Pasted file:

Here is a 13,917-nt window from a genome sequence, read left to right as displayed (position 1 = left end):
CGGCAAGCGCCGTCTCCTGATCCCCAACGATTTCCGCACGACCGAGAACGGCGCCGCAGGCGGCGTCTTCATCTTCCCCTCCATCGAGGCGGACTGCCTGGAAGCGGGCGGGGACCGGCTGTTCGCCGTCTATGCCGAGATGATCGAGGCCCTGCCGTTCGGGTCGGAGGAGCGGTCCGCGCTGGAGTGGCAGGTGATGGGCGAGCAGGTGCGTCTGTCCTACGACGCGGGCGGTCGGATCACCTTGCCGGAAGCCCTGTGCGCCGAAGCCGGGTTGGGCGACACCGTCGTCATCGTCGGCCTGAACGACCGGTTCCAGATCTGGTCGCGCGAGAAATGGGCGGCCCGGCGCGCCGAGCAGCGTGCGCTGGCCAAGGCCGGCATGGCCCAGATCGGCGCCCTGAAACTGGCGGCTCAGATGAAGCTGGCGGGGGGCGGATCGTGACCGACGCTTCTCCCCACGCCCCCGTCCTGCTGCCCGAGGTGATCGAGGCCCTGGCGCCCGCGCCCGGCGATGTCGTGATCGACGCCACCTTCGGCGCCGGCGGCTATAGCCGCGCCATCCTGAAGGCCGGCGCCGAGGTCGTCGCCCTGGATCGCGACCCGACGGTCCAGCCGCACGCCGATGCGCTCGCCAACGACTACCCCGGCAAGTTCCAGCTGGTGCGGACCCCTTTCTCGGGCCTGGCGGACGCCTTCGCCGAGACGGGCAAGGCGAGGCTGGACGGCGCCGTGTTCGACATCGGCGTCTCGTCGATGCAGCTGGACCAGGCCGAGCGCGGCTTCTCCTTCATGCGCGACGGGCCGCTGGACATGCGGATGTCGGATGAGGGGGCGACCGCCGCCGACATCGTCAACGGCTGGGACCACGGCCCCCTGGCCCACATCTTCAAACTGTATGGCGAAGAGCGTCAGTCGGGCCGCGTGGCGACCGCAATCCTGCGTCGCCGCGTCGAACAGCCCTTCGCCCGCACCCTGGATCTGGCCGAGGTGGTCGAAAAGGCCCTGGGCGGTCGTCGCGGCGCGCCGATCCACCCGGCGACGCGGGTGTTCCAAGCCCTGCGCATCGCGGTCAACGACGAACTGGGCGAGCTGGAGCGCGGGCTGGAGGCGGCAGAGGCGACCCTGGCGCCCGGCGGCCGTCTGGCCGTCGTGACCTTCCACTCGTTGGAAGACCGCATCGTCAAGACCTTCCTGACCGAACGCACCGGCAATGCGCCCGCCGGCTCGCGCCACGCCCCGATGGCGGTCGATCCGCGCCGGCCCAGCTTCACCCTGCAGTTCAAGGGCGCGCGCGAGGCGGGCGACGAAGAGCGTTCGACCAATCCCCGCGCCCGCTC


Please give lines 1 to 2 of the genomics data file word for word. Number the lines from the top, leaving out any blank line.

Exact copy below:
Here is a 13,917-nt window from a genome sequence, read left to right as displayed (position 1 = left end):
CGGCAAGCGCCGTCTCCTGATCCCCAACGATTTCCGCACGACCGAGAACGGCGCCGCAGGCGGCGTCTTCATCTTCCCCTCCATCGAGGCGGACTGCCTGGAAGCGGGCGGGGACCGGCTGTTCGCCGTCTATGCCGAGATGATCGAGGCCCTGCCGTTCGGGTCGGAGGAGCGGTCCGCGCTGGAGTGGCAGGTGATGGGCGAGCAGGTGCGTCTGTCCTACGACGCGGGCGGTCGGATCACCTTGCCGGAAGCCCTGTGCGCCGAAGCCGGGTTGGGCGACACCGTCGTCATCGTCGGCCTGAACGACCGGTTCCAGATCTGGTCGCGCGAGAAATGGGCGGCCCGGCGCGCCGAGCAGCGTGCGCTGGCCAAGGCCGGCATGGCCCAGATCGGCGCCCTGAAACTGGCGGCTCAGATGAAGCTGGCGGGGGGCGGATCGTGACCGACGCTTCTCCCCACGCCCCCGTCCTGCTGCCCGAGGTGATCGAGGCCCTGGCGCCCGCGCCCGGCGATGTCGTGATCGACGCCACCTTCGGCGCCGGCGGCTATAGCCGCGCCATCCTGAAGGCCGGCGCCGAGGTCGTCGCCCTGGATCGCGACCCGACGGTCCAGCCGCACGCCGATGCGCTCGCCAACGACTACCCCGGCAAGTTCCAGCTGGTGCGGACCCCTTTCTCGGGCCTGGCGGACGCCTTCGCCGAGACGGGCAAGGCGAGGCTGGACGGCGCCGTGTTCGACATCGGCGTCTCGTCGATGCAGCTGGACCAGGCCGAGCGCGGCTTCTCCTTCATGCGCGACGGGCCGCTGGACATGCGGATGTCGGATGAGGGGGCGACCGCCGCCGACATCGTCAACGGCTGGGACCACGGCCCCCTGGCCCACATCTTCAAACTGTATGGCGAAGAGCGTCAGTCGGGCCGCGTGGCGACCGCAATCCTGCGTCGCCGCGTCGAACAGCCCTTCGCCCGCACCCTGGATCTGGCCGAGGTGGTCGAAAAGGCCCTGGGCGGTCGTCGCGGCGCGCCGATCCACCCGGCGACGCGGGTGTTCCAAGCCCTGCGCATCGCGGTCAACGACGAACTGGGCGAGCTGGAGCGCGGGCTGGAGGCGGCAGAGGCGACCCTGGCGCCCGGCGGCCGTCTGGCCGTCGTGACCTTCCACTCGTTGGAAGACCGCATCGTCAAGACCTTCCTGACCGAACGCACCGGCAATGCGCCCGCCGGCTCGCGCCACGCCCCGATGGCGGTCGATCCGCGCCGGCCCAGCTTCACCCTGCAGTTCAAGGGCGCGCGCGAGGCGGGCGACGAAGAGCGTTCGACCAATCCCCGCGCCCGCTC